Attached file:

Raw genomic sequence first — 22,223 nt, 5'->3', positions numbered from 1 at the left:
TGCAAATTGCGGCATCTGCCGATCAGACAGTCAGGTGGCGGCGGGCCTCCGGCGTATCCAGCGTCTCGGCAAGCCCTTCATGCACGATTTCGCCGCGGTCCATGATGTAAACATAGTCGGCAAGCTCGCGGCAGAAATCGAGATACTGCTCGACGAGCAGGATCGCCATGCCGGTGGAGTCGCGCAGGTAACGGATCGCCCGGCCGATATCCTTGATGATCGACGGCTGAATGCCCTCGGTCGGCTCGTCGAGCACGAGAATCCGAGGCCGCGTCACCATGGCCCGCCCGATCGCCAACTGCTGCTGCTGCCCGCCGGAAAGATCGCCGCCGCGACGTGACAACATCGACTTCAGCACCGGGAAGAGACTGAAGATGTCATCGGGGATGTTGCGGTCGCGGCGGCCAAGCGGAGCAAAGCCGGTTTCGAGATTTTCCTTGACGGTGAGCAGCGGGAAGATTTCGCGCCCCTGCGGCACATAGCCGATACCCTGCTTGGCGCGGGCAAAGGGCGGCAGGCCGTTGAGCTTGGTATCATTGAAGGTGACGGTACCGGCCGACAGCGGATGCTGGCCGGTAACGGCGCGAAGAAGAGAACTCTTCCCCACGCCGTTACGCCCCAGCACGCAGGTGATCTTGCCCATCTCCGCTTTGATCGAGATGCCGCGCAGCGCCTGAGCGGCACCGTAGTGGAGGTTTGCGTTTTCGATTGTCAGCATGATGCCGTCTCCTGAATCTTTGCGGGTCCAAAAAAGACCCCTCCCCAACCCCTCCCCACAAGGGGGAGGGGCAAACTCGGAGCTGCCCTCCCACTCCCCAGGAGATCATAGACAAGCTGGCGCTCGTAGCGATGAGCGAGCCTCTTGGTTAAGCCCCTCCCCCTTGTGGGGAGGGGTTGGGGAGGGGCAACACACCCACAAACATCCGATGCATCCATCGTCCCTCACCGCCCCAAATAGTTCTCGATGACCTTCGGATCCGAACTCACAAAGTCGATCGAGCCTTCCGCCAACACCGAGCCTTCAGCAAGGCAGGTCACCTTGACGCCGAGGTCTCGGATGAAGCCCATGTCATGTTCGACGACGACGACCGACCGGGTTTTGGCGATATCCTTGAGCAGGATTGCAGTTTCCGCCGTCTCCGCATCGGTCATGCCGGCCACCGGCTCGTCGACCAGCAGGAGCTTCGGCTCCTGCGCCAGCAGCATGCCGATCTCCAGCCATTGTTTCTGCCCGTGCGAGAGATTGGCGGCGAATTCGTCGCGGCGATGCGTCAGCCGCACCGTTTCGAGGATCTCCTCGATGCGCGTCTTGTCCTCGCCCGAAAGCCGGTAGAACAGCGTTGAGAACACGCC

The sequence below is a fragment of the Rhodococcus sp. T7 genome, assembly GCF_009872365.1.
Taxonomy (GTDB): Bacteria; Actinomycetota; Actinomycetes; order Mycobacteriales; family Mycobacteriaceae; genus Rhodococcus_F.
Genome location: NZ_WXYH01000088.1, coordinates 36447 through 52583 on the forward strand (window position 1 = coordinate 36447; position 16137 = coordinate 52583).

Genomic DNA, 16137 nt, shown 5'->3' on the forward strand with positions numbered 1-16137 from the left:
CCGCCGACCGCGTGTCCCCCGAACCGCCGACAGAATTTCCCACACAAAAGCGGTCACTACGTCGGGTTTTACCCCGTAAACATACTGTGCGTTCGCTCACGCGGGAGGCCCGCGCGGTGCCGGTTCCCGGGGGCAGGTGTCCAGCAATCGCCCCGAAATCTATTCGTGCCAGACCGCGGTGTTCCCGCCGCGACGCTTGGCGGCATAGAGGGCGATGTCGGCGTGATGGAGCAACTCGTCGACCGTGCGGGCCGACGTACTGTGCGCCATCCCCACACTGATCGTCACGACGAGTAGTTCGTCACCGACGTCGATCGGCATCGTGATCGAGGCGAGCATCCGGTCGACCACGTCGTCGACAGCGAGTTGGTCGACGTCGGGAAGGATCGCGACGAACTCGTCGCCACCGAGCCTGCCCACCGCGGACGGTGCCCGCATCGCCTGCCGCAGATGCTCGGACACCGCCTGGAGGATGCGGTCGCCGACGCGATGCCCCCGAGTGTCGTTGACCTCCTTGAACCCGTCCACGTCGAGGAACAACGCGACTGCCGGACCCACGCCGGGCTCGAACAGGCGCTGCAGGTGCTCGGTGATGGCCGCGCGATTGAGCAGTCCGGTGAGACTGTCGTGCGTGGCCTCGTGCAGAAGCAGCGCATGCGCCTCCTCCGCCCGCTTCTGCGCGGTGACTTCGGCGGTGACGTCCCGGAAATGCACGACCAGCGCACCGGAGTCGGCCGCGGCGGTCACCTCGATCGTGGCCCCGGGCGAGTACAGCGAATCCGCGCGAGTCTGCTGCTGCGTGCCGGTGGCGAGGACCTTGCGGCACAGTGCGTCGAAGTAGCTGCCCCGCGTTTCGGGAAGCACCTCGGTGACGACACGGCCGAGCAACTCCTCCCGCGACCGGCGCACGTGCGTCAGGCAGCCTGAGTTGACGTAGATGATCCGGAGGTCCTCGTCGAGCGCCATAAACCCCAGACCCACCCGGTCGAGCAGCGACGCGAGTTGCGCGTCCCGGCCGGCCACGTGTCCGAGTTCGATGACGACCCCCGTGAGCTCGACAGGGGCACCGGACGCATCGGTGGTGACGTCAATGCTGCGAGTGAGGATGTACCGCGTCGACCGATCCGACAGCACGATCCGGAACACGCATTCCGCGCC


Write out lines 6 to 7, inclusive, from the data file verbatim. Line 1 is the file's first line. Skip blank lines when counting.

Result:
Genomic DNA, 16137 nt, shown 5'->3' on the forward strand with positions numbered 1-16137 from the left:
CCGCCGACCGCGTGTCCCCCGAACCGCCGACAGAATTTCCCACACAAAAGCGGTCACTACGTCGGGTTTTACCCCGTAAACATACTGTGCGTTCGCTCACGCGGGAGGCCCGCGCGGTGCCGGTTCCCGGGGGCAGGTGTCCAGCAATCGCCCCGAAATCTATTCGTGCCAGACCGCGGTGTTCCCGCCGCGACGCTTGGCGGCATAGAGGGCGATGTCGGCGTGATGGAGCAACTCGTCGACCGTGCGGGCCGACGTACTGTGCGCCATCCCCACACTGATCGTCACGACGAGTAGTTCGTCACCGACGTCGATCGGCATCGTGATCGAGGCGAGCATCCGGTCGACCACGTCGTCGACAGCGAGTTGGTCGACGTCGGGAAGGATCGCGACGAACTCGTCGCCACCGAGCCTGCCCACCGCGGACGGTGCCCGCATCGCCTGCCGCAGATGCTCGGACACCGCCTGGAGGATGCGGTCGCCGACGCGATGCCCCCGAGTGTCGTTGACCTCCTTGAACCCGTCCACGTCGAGGAACAACGCGACTGCCGGACCCACGCCGGGCTCGAACAGGCGCTGCAGGTGCTCGGTGATGGCCGCGCGATTGAGCAGTCCGGTGAGACTGTCGTGCGTGGCCTCGTGCAGAAGCAGCGCATGCGCCTCCTCCGCCCGCTTCTGCGCGGTGACTTCGGCGGTGACGTCCCGGAAATGCACGACCAGCGCACCGGAGTCGGCCGCGGCGGTCACCTCGATCGTGGCCCCGGGCGAGTACAGCGAATCCGCGCGAGTCTGCTGCTGCGTGCCGGTGGCGAGGACCTTGCGGCACAGTGCGTCGAAGTAGCTGCCCCGCGTTTCGGGAAGCACCTCGGTGACGACACGGCCGAGCAACTCCTCCCGCGACCGGCGCACGTGCGTCAGGCAGCCTGAGTTGACGTAGATGATCCGGAGGTCCTCGTCGAGCGCCATAAACCCCAGACCCACCCGGTCGAGCAGCGACGCGAGTTGCGCGTCCCGGCCGGCCACGTGTCCGAGTTCGATGACGACCCCCGTGAGCTCGACAGGGGCACCGGACGCATCGGTGGTGACGTCAATGCTGCGAGTGAGGATGTACCGCGTCGACCGATCCGACAGCACGATCCGGAACACGCATTCCGCGCC